How are degree apprenticeships regulated?
Higher apprenticeships (levels 4-5) are regulated by Ofsted and the Office for Students.
Degree apprenticeships (levels 6-7) are regulated by the Office for Students who follow guidance from QAA (Quality Assurance Agency) – the UK’s quality body for higher education.
Everyone involved in degree apprenticeships is responsible for quality – the HEI, employer, assessment organisation and even the apprentice. However, HEIs have the legal powers to award degrees, so they’re responsible for maintaining academic standards and the quality of higher education.
Although HEIs can’t share their academic responsibilities, their responsibilities are dependent on their involvement in the apprenticeship delivery – whether they’re a main provider or subcontractor. It also depends on the type of programme – the academic level and whether the degree programme has an integrated degree apprenticeship or a non-integrated degree apprenticeship.
Degree apprenticeships have many different levels, modes of learning and locations, making quality assurance more complicated than traditional undergraduate degrees.
Degree apprenticeships are first and foremost a job with work-based learning included. Instead of just being a place to apply knowledge, the workplace is a site for learning, development and the generation of knowledge, understanding skills and behaviours. Higher apprentices spend most of their time learning in the workplace, but must spend a minimum of 20% of their contracted hours completing off-the-job learning.
This means the HEI and the employer have to have a close partnership to maintain quality throughout the apprenticeship – from recruitment to end-point assessment.
Unlike with traditional student selection, apprentices are employees and are recruited by the employer. This means HEIs don’t contract primarily with the student, they contract with the employer, and then have a three-way commitment statement with both the employer and apprentice.
As employees, apprentices will be recruited by the employer, but will also have to meet the HEI's minimum entry requirements. Apprentices don’t have to follow UCAS points or have level 2 English and maths to be accepted, they can show merit and potential in other ways – such as years’ industry experience.
On level 3 apprenticeships and above, Level 2 English and maths must be attained by the time candidates reach gateway on their programmes. Each university can set their own entry criteria, in consultation with employer partners, but the English and maths level is set down by the Government agency, the ESFA.
Learning and teaching
For degree apprentices, the majority of learning takes place on the job, so their work must focus on occupational competence. Off-the-job learning and training can take many forms – such as traditional face-to-face delivery by the HEI, additional learning in the workplace or online learning. The quality of the learning opportunities must be consistent with other higher educational programmes.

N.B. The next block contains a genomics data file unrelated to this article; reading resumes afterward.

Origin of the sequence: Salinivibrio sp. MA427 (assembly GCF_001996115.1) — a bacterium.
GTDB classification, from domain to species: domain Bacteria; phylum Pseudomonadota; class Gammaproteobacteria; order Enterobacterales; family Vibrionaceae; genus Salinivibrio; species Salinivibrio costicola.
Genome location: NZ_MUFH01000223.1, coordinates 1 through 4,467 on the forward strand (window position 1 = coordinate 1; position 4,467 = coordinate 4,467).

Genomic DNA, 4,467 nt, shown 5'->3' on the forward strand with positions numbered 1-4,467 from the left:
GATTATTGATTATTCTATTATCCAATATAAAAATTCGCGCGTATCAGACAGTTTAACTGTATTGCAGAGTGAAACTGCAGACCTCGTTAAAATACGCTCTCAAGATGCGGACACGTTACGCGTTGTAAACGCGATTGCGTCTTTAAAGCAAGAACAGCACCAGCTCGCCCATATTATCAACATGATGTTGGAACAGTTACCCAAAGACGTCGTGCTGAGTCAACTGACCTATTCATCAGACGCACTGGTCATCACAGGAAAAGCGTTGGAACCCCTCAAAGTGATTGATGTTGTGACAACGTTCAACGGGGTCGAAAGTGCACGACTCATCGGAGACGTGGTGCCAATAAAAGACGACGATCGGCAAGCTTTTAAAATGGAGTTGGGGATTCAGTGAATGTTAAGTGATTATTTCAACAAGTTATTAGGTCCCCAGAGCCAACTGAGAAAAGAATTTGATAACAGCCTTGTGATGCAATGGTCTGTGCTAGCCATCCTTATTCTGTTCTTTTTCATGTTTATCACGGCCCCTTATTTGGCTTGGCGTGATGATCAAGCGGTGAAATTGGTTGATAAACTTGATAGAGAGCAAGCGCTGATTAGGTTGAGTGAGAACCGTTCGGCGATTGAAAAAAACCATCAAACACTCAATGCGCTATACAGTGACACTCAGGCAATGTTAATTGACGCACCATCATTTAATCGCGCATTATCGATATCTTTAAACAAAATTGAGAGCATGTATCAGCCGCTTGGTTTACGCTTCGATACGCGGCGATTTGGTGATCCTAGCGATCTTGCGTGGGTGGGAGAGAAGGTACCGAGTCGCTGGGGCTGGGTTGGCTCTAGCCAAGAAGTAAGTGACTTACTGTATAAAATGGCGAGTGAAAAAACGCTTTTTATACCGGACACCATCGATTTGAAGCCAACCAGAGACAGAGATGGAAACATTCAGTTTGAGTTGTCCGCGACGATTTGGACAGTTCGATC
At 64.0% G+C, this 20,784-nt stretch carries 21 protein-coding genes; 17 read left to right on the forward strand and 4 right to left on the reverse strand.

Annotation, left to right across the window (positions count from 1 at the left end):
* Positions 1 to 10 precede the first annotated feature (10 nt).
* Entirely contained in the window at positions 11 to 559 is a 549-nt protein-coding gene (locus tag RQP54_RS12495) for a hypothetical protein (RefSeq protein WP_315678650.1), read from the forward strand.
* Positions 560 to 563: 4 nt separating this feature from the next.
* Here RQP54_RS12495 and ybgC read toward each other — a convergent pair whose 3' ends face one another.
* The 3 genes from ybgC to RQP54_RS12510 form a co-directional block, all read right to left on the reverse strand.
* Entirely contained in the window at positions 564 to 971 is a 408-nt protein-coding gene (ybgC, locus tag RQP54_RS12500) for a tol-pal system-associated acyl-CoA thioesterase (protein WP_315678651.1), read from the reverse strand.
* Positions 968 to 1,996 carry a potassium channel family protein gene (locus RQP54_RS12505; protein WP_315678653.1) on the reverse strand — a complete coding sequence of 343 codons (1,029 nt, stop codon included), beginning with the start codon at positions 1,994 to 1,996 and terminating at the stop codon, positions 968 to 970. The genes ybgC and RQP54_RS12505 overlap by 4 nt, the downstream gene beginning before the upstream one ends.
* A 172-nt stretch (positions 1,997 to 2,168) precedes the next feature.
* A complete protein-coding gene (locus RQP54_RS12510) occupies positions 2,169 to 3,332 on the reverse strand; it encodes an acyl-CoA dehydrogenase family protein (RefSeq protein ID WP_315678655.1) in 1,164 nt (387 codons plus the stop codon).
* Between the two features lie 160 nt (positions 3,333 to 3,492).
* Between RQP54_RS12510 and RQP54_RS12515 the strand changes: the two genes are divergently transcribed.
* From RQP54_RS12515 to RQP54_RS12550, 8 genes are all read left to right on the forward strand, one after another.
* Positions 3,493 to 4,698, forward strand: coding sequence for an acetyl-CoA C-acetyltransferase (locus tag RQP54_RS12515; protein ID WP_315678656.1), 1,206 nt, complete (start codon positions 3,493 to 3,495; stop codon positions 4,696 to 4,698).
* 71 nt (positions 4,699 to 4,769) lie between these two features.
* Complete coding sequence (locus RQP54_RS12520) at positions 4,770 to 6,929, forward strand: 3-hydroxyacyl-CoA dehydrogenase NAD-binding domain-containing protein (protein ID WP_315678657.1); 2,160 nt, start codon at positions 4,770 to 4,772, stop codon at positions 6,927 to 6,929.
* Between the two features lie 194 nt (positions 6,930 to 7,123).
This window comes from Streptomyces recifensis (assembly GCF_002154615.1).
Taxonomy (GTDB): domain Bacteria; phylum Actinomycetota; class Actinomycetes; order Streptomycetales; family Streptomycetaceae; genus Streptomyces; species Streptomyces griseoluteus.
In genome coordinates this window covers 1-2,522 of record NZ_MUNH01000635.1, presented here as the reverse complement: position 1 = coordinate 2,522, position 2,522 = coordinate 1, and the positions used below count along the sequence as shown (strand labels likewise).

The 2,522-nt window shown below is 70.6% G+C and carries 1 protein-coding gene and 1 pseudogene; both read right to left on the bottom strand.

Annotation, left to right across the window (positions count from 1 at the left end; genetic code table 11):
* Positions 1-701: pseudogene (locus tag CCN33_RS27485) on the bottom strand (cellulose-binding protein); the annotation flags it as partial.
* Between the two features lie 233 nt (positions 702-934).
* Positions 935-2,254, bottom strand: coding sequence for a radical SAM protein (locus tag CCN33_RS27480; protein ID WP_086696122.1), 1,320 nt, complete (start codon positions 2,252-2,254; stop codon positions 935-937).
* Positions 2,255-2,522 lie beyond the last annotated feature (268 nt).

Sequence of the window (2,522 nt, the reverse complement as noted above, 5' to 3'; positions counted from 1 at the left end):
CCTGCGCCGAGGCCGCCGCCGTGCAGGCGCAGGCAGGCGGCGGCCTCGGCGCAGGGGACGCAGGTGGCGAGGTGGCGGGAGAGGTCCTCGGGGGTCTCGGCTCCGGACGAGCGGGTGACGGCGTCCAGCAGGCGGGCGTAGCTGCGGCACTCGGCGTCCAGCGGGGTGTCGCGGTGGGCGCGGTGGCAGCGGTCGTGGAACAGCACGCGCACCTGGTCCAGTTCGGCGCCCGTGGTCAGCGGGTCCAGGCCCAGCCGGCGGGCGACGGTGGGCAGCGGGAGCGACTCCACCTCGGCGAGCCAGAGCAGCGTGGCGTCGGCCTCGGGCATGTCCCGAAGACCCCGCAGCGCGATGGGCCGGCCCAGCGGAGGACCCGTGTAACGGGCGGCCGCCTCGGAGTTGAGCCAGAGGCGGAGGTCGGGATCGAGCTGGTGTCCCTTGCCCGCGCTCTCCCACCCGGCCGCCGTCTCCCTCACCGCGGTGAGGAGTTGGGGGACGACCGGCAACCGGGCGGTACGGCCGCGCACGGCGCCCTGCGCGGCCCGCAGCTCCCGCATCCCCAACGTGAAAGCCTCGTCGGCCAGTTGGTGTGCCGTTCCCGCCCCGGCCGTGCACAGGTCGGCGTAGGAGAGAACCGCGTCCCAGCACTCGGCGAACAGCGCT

Another key part of the main provider’s responsibility is to make sure that the apprentice’s progression is tracked both on and off the job. Tutors and mentors must have visibility of progression to comment on progress and offer feedback on development opportunities. The HEI and employer must also use formally recorded reviews to support the apprentice towards the gateway.
HEIs are responsible for maintaining quality assessment in integrated degree apprenticeships, so they must be registered on both the Register for Apprenticeship Training Providers (RoATP) and the Register of EPAOs. The assessment must include two assessment methods and be carried out by assessors who have relevant practice-based expertise and workplace experience of the occupation – academic ‘subject’ expertise may not be enough.
For non-integrated degree apprenticeships, the employer is responsible for choosing the EPAO, but the HEI is responsible for contracting with them.
External examining is an essential part of quality assurance in higher education. Like with traditional degree programmes, HEIs need to appoint an independent, experienced examiner with both academic expertise and practical experience.
As HEIs are responsible for apprenticeship delivery, maintaining higher education and awarding the degree, they must complete internal monitoring and review throughout the apprenticeship. They may also be subject to external monitoring from QAA and OfS. There’s a lot to think about, so many HEIS are investing in systems to improve quality assurance in degree apprenticeships.
At OneFile, our apprenticeship software is already used by 30 universities delivery degree apprenticeships to manage apprenticeship delivery, improve efficiencies and increase quality. OneFile has tons of built-in features that make apprenticeship delivery efficient, compliant and effective – like an eportfolio, reporting suite, off-the-job tracker, online course builder and evaluation scorecard.
To find out more about OneFile and how you can use it to improve quality in degree apprenticeships, download your free guide.
This article includes research and opinion sourced by OneFile at the time of publication. Things may have changed since then,
so this research is to be used at the reader's discretion. OneFile is not liable for any action taken based on this research.